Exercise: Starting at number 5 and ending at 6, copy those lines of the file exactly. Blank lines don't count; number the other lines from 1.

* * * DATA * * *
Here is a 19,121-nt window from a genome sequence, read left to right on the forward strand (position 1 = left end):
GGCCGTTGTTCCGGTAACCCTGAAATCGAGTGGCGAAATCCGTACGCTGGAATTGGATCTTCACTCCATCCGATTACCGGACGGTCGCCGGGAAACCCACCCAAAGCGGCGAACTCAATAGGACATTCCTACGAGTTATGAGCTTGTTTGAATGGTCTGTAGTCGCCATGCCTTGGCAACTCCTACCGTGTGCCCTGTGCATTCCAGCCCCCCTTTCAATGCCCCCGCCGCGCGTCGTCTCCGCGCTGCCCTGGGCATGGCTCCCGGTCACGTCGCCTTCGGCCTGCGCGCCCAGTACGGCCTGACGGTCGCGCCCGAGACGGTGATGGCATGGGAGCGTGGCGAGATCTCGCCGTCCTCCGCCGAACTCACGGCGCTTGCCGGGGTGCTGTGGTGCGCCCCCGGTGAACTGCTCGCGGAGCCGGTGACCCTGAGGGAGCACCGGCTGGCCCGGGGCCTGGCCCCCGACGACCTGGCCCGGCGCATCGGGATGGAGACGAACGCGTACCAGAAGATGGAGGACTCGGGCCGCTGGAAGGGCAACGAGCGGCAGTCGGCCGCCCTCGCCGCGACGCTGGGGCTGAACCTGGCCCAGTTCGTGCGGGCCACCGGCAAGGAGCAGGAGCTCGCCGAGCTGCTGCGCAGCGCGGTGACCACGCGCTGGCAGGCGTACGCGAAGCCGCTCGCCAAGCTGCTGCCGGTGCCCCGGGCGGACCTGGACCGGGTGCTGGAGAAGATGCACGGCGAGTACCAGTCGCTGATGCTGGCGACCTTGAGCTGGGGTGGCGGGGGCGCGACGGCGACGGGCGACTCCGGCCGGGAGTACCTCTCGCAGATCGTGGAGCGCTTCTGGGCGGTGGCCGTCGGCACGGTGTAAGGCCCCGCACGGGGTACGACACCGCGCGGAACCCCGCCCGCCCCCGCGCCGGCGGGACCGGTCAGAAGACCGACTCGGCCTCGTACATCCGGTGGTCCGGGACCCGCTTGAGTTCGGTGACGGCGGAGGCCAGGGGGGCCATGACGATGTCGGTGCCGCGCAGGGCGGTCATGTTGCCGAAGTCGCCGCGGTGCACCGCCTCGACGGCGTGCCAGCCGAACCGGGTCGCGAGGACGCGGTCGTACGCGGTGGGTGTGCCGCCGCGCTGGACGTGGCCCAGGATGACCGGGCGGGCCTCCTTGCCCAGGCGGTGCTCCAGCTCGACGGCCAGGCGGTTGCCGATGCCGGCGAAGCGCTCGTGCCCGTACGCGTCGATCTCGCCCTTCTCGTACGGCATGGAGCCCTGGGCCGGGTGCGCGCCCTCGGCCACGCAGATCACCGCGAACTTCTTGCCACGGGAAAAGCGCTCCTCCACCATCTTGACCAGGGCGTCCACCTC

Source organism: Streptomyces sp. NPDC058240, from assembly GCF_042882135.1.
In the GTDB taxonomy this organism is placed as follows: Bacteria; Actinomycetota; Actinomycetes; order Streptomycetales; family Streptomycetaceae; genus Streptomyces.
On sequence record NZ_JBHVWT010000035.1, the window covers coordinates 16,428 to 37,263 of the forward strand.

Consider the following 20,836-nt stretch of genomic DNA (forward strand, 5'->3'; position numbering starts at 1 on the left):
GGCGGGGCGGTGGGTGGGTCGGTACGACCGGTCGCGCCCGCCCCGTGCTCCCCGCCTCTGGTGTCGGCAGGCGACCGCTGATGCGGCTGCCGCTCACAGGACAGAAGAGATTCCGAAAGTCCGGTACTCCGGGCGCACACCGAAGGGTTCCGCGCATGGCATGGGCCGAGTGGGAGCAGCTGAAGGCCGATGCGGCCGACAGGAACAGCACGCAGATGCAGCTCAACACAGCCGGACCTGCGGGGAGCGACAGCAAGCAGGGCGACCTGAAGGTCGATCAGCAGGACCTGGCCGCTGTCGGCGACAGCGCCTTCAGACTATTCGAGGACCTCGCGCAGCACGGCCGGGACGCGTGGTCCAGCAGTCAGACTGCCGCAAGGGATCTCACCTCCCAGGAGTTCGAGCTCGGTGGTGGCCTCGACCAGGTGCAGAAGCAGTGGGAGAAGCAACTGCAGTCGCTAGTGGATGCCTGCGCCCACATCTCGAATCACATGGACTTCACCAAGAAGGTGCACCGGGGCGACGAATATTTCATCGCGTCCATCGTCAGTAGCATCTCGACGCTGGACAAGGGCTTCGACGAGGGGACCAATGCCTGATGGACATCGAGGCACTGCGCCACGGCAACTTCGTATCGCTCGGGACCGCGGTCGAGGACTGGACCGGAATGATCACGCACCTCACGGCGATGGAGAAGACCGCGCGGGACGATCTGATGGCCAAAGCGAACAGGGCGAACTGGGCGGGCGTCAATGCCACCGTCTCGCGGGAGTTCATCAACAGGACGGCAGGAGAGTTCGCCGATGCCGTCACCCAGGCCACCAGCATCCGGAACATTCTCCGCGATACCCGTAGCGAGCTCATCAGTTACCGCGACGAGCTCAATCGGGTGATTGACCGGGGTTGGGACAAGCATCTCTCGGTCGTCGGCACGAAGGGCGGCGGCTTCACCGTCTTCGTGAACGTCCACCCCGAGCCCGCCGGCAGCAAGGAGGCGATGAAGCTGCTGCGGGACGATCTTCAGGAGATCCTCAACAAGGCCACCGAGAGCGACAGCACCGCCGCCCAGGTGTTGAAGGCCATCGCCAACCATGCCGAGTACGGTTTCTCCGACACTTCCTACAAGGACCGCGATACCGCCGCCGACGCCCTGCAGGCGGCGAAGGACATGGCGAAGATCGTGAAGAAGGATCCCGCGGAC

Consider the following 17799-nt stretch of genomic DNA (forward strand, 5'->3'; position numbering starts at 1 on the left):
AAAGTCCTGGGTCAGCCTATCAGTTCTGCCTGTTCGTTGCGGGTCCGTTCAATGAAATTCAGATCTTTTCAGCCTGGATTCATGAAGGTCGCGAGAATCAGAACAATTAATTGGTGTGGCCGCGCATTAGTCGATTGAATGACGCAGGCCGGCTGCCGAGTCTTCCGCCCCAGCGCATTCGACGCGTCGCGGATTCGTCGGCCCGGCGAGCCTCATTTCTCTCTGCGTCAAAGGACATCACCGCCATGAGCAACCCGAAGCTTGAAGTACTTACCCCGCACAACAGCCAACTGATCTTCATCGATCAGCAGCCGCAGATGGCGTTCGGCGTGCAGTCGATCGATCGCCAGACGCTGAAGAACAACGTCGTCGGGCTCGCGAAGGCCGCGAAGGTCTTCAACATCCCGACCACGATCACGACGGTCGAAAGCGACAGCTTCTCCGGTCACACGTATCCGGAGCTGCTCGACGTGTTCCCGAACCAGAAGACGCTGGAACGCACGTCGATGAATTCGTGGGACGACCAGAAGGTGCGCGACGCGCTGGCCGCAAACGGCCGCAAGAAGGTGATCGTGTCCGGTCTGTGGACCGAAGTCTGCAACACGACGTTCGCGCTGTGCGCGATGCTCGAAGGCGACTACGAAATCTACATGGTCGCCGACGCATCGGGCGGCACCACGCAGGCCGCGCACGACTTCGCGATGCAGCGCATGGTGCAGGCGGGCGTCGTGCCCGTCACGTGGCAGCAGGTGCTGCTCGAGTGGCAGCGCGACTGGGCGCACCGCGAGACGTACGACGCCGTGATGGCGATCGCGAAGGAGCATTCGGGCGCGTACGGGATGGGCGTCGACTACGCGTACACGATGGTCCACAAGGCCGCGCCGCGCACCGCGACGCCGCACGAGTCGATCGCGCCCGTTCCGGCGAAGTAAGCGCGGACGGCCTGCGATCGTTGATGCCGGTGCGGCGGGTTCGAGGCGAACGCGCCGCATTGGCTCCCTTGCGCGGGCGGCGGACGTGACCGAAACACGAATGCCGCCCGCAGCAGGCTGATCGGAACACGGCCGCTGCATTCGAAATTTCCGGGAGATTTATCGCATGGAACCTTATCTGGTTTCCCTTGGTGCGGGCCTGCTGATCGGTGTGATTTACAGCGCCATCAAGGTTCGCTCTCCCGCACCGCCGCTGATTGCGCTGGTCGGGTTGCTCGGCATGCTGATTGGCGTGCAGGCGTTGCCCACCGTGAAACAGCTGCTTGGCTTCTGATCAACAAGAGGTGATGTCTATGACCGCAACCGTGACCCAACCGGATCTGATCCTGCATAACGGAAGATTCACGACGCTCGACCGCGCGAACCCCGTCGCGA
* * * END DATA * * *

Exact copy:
On sequence record NZ_JBHVWT010000035.1, the window covers coordinates 16,428 to 37,263 of the forward strand.

Consider the following 20,836-nt stretch of genomic DNA (forward strand, 5'->3'; position numbering starts at 1 on the left):